New Law Raises Funding Hopes For Startups, Worries Over Fraud
A new law has many technology entrepreneurs excited. The Jobs Act — which passed the House earlier this week and is awaiting President Obama's signature — will make it easier for new businesses to raise money. But many are concerned it will also open the floodgates to a new wave of financial fraud.
Clint Gordon-Carroll and his buddy, Alen Peacock, say the law could have come in handy when they were launching their own startup. Their idea was to build a quicker way for computer users to back up all their files and store them on a cloud. They built a prototype and came up with a name — Space Monkey — but the one thing they didn't have was the cash to transform their idea into reality.
Peacock says that in Utah, where they live, most "investors just aren't used to the nature of high-tech startups and how those work."
According to Peacock, the few investors who were interested were generally more used to putting money into real estate or restaurants.
"They want you to have revenue and they want you to have profits and they want you to show market traction," Peacock says. "And with a technology startup, there's often this huge upfront development cost that you need to invest in before you can get to that point."
Peacock and Gordon-Carroll also had a few friends who were willing to put money in. But federal rules require that anyone who invests in a startup before it goes public and files detailed financial statements has to be a so-called accredited investor. In other words, they basically have to be rich.
"The current system is set up so that you have to have a certain amount of money in order to invest in startups," Peacock says. Regulations require that you have $1 million, excluding the value of your house.
"So for people who don't meet those minimum requirements," he says, "they're just out of the game."
Peacock and Gordon-Carroll had to turn most of their buddies away, leaving Space Monkey temporarily grounded.
A Connection That Makes 'All The Difference'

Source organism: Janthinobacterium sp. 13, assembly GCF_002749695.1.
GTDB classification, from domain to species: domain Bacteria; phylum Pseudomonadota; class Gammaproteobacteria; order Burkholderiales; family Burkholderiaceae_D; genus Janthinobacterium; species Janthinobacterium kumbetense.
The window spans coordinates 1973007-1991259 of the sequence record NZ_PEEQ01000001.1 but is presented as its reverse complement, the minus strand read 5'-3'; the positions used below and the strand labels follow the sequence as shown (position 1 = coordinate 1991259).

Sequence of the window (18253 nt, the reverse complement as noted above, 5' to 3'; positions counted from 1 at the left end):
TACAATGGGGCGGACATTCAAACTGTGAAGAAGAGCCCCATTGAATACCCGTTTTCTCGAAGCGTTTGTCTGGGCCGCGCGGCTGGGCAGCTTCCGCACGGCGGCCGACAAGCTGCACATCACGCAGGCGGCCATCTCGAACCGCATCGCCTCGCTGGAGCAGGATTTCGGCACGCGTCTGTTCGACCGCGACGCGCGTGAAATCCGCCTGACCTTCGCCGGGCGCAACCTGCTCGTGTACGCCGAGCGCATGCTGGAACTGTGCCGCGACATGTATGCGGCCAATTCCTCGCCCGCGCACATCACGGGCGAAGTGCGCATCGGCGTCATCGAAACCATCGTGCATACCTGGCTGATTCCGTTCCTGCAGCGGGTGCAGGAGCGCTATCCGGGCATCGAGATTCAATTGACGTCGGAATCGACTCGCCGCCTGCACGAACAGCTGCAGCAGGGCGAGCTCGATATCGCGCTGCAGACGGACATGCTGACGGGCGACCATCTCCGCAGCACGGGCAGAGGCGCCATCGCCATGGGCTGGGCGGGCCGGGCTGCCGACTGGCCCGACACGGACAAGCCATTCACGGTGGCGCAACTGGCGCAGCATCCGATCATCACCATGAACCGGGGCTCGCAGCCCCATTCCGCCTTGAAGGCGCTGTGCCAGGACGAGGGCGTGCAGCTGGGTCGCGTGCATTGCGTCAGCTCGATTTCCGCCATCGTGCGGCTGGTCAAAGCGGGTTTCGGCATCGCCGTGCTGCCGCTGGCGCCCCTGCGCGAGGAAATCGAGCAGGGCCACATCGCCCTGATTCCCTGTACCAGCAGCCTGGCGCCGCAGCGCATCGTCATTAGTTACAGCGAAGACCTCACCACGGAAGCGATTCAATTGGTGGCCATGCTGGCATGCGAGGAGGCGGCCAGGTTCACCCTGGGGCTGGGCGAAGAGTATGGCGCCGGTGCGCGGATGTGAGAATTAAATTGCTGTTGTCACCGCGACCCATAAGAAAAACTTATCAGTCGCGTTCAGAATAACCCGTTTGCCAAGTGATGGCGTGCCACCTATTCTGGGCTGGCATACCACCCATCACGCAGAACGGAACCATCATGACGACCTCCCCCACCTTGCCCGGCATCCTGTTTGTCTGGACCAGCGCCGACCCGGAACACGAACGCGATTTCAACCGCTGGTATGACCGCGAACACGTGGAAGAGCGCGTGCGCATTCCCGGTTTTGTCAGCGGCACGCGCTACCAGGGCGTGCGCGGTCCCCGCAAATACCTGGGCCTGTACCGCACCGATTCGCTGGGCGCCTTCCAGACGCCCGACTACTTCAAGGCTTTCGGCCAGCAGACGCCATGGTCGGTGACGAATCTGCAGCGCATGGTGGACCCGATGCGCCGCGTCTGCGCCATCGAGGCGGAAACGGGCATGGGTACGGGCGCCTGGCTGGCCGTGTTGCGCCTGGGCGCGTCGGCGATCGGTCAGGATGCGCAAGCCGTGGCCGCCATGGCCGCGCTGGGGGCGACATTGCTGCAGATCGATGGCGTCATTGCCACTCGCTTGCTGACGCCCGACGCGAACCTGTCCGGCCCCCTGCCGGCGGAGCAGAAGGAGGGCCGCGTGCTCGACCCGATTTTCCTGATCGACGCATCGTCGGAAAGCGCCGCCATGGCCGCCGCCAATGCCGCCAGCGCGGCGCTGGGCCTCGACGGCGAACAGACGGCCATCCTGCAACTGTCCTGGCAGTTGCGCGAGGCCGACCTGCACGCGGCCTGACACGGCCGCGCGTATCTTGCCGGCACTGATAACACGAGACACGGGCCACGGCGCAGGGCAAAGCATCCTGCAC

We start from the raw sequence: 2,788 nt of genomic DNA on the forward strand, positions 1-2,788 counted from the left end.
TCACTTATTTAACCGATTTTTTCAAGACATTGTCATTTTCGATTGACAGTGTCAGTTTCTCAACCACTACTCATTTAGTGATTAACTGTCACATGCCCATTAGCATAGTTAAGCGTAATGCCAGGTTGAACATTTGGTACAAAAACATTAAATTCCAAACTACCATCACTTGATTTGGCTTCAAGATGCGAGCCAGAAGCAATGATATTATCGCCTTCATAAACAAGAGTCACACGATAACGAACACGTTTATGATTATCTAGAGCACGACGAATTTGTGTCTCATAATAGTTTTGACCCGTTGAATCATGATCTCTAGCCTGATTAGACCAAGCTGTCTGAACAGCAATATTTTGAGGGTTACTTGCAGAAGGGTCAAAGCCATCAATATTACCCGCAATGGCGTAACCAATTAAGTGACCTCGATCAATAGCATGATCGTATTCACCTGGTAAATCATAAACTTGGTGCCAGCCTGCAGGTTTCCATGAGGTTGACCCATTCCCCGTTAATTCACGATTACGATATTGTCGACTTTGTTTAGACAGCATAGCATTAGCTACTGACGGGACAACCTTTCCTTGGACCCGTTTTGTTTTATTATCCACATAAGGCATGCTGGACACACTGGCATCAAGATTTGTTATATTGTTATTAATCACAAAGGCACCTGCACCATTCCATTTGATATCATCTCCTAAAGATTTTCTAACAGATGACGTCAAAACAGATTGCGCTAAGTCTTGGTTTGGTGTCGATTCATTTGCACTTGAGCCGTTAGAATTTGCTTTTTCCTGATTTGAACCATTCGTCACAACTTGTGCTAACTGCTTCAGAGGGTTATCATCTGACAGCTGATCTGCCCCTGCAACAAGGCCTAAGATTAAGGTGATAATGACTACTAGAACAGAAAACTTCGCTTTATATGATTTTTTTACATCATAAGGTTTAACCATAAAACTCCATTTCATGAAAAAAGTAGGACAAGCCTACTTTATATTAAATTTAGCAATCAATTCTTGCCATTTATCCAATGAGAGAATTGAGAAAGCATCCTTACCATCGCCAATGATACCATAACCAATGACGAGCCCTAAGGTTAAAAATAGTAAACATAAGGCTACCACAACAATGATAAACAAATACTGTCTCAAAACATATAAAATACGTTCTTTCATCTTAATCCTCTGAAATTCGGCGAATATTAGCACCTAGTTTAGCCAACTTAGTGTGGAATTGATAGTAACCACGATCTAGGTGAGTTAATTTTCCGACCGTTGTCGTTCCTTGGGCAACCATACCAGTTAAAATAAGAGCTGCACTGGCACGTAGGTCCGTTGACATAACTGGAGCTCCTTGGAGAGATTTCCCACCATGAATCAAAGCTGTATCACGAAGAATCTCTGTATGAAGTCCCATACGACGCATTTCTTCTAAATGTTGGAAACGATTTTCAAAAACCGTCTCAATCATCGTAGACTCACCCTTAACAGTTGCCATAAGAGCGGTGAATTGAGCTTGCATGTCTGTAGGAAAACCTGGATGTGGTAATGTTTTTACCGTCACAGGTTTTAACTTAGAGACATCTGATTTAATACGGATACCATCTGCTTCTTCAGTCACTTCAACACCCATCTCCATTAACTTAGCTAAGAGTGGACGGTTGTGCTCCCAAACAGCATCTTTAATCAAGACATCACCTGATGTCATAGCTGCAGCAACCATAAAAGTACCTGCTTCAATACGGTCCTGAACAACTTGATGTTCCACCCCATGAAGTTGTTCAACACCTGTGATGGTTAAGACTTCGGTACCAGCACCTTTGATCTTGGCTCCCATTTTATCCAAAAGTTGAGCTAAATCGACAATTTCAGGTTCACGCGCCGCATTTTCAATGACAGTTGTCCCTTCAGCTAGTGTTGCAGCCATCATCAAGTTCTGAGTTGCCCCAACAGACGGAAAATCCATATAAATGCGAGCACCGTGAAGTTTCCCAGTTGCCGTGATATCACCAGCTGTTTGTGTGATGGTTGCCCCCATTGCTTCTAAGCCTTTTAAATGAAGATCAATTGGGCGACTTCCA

"There are great entrepreneurs with great technology and great product who are in Atlanta, Ga., or Wichita, Kan.," says Naval Ravikant, CEO and co-founder of AngelList, a social network for investors and entrepreneurs. "And we see some great companies coming to AngelList actually from remote locations."
Ravikant says the lion's share of technology investments are made in Silicon Valley; Boston; Austin, Texas; and Seattle. Outside of those technology hotspots, it can be hard to get a good idea off the ground. So one of the things his site aims to do is introduce people with good ideas to investors with money and some startup experience.
"I don't think we would be in existence if it wasn't for AngelList," Gordon-Carroll says. He and Peacock joined AngelList late last year. Gordon-Carroll says AngelList helped them meet a network of interested investors and raise almost $1 million as seed money in less than two months.
"At the end of the day, a central place where we could talk about what we're doing with potential investors made all the difference," Gordon-Carroll says.
'Wherever There's Money, There's Going To Be Fraud'
The Jobs Act would clear the way for new companies to advertise that they're looking for investors, and it would let anyone invest in privately held businesses, making it a lot easier for startups like Space Monkey to raise money and for new sites like AngelList to get off the ground.
The new law also opens the door to online crowd-funding sites where startups can strut their stuff and jockey for small investors' attention. Dozens of entrepreneurs, like Sara Hanks, see a big opportunity in that. But as a securities lawyer, Hanks is also skeptical.
"I think we can expect to see the African princes inventing cold fusion any second now," she says. "Wherever there's money, there's going to be fraud. I think we have to stipulate that up front."
Hanks is the former general counsel for the congressional oversight panel charged with keeping an eye on the federal banking bailout, so she knows a thing or two about financial shenanigans.
But that's not stopping her from launching her own online crowd-funding portal. Unlike most of her potential future competitors, her plan is to hire securities lawyers to sift through the startups that want to raise money on her site and weed out the crooks. Still, none of those companies will be a sure thing.
"Let's be clear about this, most startups are not going to get anywhere," she says, which raises a question: "Why would you invest in something that's probably going to fail?"
According to Hanks, the answer is that it's fun. As long you're investing money that you can afford to lose, helping someone take a crack at making his or her dream come true can actually feel pretty good.
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